Leonard Evans strolled slowly among the glorious evergreen specimens at the Thompson Tree Farm, searching for the perfect Christmas tree. This was one decision which Leonard enjoyed making alone. Not only did Thompson's have the freshest evergreens around, but hiking the manicured rows provided him with a few precious moments of serenity. Leonard didn't even have to dissuade his wife Mildred from accompanying him on this annual quest. He knew she would find a reason to do practically anything else and that was just fine with Leonard.
A young man wearing heavy denim overalls approached, his cheeks rosy from the crisp December air. "May I help you?"
Leonard smiled and extended his arm toward the chosen tree. "This one. It's beautiful."
The young man wielded his chain saw and in a flash had cut the trunk flush to the ground. He then hoisted the tree in one hand as thought it were weightless and turned back toward the office.
"How's business this year?" Leonard asked the young man as the two strolled through the perfectly shaped specimens.
"Oh, brisk," was the reply. "Last weekend was really busy. But we still have plenty of nice trees left as you can see." He propped the selected tree against the outside wall of the office, stepped to the open door and called inside, "A six-footer." The girl behind the desk jotted something on a small note pad.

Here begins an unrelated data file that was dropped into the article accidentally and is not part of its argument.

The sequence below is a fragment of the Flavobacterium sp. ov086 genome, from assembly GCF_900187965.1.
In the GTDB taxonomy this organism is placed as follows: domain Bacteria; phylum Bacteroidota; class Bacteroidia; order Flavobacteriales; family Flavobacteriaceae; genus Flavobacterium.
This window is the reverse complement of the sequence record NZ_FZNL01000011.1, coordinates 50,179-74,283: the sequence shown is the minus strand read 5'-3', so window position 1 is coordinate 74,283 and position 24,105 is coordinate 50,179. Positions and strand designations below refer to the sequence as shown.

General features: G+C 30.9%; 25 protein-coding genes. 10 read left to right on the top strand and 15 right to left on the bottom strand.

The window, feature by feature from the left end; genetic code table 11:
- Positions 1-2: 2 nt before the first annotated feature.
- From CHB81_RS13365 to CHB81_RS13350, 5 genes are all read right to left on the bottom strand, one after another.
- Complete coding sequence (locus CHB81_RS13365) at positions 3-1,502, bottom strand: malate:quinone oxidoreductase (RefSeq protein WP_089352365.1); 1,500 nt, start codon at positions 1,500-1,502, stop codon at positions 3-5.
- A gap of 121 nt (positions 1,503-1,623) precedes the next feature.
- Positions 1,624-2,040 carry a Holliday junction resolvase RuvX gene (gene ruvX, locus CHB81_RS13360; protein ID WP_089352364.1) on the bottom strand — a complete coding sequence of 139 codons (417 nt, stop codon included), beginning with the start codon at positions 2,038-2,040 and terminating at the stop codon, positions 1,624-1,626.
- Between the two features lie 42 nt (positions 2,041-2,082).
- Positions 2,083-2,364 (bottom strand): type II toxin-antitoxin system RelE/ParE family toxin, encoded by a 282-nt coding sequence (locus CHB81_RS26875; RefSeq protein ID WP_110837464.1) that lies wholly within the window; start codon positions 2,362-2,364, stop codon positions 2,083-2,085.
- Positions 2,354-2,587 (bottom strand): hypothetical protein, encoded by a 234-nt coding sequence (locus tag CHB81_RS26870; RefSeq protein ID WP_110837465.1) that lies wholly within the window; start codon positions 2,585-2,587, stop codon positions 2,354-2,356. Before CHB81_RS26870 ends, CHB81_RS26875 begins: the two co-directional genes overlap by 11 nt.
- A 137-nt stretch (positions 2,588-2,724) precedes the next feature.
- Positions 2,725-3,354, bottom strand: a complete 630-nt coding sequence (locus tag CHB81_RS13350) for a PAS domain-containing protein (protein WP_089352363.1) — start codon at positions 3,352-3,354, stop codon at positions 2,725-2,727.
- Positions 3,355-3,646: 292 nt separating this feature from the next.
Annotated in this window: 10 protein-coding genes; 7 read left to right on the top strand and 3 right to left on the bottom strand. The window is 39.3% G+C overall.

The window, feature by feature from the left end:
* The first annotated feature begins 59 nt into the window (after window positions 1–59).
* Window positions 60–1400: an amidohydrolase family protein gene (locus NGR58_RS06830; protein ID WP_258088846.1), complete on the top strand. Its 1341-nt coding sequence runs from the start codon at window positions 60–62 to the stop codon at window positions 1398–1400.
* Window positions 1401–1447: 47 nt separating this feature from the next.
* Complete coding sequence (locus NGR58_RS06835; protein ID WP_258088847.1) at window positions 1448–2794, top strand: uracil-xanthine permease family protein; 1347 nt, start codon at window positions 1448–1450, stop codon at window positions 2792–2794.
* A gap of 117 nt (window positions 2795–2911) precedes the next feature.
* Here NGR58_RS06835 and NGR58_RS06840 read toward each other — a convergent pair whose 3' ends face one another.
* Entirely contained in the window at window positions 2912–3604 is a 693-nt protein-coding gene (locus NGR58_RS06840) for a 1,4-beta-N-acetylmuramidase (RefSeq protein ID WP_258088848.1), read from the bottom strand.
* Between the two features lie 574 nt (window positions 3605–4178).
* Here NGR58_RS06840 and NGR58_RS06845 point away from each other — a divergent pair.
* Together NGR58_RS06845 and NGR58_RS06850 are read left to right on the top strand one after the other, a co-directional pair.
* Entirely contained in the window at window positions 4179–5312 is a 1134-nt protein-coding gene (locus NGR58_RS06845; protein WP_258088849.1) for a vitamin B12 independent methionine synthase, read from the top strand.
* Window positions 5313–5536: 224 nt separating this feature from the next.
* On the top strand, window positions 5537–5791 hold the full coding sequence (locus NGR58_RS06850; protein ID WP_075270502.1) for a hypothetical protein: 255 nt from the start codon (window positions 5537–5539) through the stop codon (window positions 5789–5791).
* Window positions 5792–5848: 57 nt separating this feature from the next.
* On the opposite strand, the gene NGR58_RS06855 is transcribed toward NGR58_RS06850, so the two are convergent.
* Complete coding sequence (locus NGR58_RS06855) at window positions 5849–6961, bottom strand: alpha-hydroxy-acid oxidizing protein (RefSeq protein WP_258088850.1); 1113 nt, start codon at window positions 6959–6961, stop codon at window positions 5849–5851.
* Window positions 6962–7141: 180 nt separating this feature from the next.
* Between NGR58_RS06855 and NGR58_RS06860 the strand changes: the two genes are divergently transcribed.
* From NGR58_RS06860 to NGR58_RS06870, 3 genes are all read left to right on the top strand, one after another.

The tree farm office was a small, cheery space, festooned with ornaments, garland, stuffed snowmen and sequined stockings. In one corner stood a large refreshment table covered with a red plaid cloth trimmed with green tinsel. A coffee urn labeled "Hot Cocoa" stood at the ready with Styrofoam cups nearby. A large bowl of popcorn invited sampling, so freshly prepared that its aroma still hung in the air.
A pegboard along one wall held tree stands, outdoor electrical extension cords and other seasonal necessities. Leonard retrieved a giant white tree bag and laid it on the counter to be included with his purchase.
"I always get one of these," he smiled at the girl. "They're the best."
"Oh, yes, we sell a lot of those bags." She added $1.98 to the total and handed the bill to Leonard.
Bidding her "happy holidays," Leonard headed toward his car, tree bag in hand. The man in overalls rejoined him along the path to the parking lot, carrying the 6-foot tree as if it were a feather. He positioned the tree into the trunk of Leonard's car so that only a few inches protruded and quickly tied the lid closed with twine.
"Merry Christmas," said the young man. "Thanks for shopping at the Thompson Tree Farm."
"Same to you." Leonard smiled, climbed into the car and laid the tree bag on the seat next to him.
Leonard congratulated himself that he hadn't forgotten to purchase the essential tree bag. The oversized trash bag would be carefully arranged around the tree's base before it was trimmed. When the tree was ready to be removed, the bag could be stretched to the top of the then-dried tree to catch shedding needles and help alleviate most of the mess. If Leonard had forgotten the tree bag, he would never have heard the end of it. Merely imagining the scene that might have ensued sent shivers down his back.
As Leonard pulled into his driveway, he was pleased about his tree selection. To him, the yearly selection of the ideal Christmas tree was significant, the official start of the holiday season.
He climbed out of the car and headed toward the trunk to unfasten the lid precisely as Mildred burst through the front door.